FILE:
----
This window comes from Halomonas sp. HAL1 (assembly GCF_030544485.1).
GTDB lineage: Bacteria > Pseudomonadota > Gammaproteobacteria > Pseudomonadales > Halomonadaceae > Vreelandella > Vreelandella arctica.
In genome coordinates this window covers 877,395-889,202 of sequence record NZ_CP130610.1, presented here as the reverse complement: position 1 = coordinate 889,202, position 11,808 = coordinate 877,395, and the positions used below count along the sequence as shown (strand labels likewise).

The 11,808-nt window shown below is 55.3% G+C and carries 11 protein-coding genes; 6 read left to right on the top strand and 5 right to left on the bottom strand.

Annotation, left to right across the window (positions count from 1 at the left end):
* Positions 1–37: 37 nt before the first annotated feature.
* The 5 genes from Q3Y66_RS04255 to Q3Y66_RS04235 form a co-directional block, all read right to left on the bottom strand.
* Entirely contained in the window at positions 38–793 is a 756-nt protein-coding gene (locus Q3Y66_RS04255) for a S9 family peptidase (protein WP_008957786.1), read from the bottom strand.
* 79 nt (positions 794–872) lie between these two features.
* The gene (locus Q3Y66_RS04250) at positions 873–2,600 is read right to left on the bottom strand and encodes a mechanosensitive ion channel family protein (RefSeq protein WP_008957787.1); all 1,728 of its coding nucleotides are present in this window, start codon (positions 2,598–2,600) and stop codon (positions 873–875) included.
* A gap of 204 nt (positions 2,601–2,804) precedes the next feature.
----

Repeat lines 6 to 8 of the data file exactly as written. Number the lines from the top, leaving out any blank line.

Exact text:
* Positions 1–37: 37 nt before the first annotated feature.
* The 5 genes from Q3Y66_RS04255 to Q3Y66_RS04235 form a co-directional block, all read right to left on the bottom strand.
* Entirely contained in the window at positions 38–793 is a 756-nt protein-coding gene (locus Q3Y66_RS04255) for a S9 family peptidase (protein WP_008957786.1), read from the bottom strand.